UK crypto fraud totalled £226m in 2021-22, with almost half a billion pounds being lost to scams over the past three years, according to data from Action Fraud
Cases of cryptocurrency scams have surged by almost a third this year as fraudsters continue to rake in hundreds of millions.
The value of UK crypto fraud hit £226m in 2021-22, up from £171m in 2020-21 and £71m the year before, the data from Action Fraud revealed.
Around 10,030 reports on crypto fraud were made in 2021-22, up from 8,676 the previous year.
Law firm Pinsent Masons, which obtained the information, said despite the decline of many cryptocurrencies, small investors were still being charmed by ‘get rich quick’ schemes.
Hinesh Shah, senior associate forensic accountant at Pinsent Masons, said: ‘Whenever times are tough, fraudsters always seek to prey on less experienced investors by promising huge returns.
‘Given the huge sums which some crypto investors made during the boom, scams involving cryptocurrencies can be especially potent for smaller investors who may be desperate to make a ‘quick buck’.’
Many investors continue to lack the necessary skills and experience to tell a legitimate cryptocurrency investment from a fraudulent one, Shah warned.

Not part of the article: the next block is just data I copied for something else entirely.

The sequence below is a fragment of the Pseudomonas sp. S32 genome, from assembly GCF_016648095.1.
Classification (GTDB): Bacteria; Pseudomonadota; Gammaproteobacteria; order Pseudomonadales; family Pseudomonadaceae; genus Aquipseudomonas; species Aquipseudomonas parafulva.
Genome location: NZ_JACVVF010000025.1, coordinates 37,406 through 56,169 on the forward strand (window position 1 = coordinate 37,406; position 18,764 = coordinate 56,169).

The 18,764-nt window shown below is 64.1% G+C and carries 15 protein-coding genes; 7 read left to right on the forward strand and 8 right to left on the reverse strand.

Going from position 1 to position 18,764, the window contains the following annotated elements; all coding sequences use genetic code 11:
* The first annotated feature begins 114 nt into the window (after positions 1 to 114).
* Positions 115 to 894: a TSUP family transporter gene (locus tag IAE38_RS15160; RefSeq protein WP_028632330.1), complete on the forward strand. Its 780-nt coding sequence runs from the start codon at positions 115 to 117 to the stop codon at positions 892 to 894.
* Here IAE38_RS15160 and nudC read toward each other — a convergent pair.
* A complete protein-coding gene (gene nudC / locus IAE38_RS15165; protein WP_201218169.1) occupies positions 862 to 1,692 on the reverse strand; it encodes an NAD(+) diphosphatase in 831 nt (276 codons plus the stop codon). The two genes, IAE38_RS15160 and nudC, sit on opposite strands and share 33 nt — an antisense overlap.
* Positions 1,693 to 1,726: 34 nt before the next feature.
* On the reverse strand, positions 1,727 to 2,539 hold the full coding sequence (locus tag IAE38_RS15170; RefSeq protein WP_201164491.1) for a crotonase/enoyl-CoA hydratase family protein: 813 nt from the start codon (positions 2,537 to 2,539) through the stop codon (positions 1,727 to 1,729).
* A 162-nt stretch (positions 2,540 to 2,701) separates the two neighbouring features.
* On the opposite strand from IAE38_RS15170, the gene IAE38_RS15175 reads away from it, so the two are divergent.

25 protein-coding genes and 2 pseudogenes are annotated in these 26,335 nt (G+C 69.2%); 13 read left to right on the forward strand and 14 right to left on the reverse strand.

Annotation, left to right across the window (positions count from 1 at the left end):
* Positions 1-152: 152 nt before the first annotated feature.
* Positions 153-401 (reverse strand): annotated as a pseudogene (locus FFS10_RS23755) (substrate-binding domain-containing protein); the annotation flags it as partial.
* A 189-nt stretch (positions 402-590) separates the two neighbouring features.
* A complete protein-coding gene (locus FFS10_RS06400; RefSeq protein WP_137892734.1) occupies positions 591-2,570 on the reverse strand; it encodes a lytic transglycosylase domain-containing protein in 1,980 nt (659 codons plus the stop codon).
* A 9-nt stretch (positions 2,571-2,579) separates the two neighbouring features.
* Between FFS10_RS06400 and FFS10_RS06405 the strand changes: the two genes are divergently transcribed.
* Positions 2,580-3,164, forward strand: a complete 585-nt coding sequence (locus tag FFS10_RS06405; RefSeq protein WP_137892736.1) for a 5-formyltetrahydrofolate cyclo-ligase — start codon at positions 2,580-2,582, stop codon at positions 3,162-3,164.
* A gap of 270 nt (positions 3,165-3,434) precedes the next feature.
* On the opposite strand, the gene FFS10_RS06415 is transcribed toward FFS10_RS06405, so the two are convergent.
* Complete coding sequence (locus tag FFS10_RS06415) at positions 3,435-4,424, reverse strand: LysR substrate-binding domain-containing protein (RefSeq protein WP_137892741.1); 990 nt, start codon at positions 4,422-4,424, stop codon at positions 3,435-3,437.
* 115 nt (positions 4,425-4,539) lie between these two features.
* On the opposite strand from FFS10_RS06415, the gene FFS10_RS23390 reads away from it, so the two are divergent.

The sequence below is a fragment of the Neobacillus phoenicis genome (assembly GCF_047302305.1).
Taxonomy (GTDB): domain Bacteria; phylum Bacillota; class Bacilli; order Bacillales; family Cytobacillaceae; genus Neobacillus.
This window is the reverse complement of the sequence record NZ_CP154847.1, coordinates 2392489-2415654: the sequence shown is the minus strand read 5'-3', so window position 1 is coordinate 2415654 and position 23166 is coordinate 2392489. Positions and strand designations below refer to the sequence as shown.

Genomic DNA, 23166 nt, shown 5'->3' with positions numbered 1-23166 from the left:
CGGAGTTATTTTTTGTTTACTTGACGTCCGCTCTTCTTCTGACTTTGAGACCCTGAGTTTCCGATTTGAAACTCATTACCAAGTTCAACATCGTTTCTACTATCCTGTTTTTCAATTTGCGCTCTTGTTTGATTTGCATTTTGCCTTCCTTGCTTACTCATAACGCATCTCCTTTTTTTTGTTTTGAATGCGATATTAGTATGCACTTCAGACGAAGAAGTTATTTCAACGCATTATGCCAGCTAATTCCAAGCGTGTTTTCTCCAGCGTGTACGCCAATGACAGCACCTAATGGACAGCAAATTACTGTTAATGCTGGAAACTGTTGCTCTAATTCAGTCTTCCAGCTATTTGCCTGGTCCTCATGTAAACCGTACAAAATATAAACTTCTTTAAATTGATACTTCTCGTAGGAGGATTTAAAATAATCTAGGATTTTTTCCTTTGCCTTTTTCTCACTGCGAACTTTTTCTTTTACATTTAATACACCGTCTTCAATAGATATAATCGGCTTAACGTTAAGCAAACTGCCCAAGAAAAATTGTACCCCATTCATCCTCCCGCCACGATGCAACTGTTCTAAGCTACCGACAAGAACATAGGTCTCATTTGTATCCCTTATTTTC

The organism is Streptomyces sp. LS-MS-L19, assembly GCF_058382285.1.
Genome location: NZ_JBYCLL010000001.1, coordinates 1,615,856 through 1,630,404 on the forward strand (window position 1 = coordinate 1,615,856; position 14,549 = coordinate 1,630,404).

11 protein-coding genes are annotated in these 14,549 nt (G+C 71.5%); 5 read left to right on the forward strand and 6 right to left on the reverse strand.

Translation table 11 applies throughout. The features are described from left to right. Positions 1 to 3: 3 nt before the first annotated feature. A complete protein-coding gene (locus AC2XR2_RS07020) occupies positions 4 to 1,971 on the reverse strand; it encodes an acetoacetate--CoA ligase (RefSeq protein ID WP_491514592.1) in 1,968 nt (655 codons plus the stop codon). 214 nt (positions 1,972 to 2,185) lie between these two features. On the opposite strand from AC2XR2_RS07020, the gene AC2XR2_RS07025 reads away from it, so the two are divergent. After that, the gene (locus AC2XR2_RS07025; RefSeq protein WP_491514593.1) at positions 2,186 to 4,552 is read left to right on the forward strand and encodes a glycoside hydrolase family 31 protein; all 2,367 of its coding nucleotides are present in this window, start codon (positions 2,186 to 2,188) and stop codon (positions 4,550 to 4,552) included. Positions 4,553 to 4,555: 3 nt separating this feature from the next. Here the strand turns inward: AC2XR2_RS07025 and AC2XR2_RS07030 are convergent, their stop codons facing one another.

Shah added: ‘People should always be cautious when they receive an unsolicited suggestion to invest, from sources which they don’t recognise. This is especially true when it comes to cryptocurrencies.’
The firm also warned of ‘rug pulls’ where developers of tokens steal funds raised from investors and ‘pump and dump’ scams where they create excitement around an asset and sell their holdings when the price rises, leaving investors exposed to any falls in value.
In addition, there are fraudulent initial coin offerings, where a new token being launched does not exist.
This follows after the collapse of the cryptocurrency exchange FTX and the resignation of its founder, Sam Bankman-Fried.
The crypto exchange, which was valued at $32bn (£26bn), filed for bankruptcy after a surge in withdrawals saw an $8bn black hole in its finances.
FTX currently owes around $3.1bn (£2.6bn) to its largest creditors after allegedly using customer funds to prop up its losses.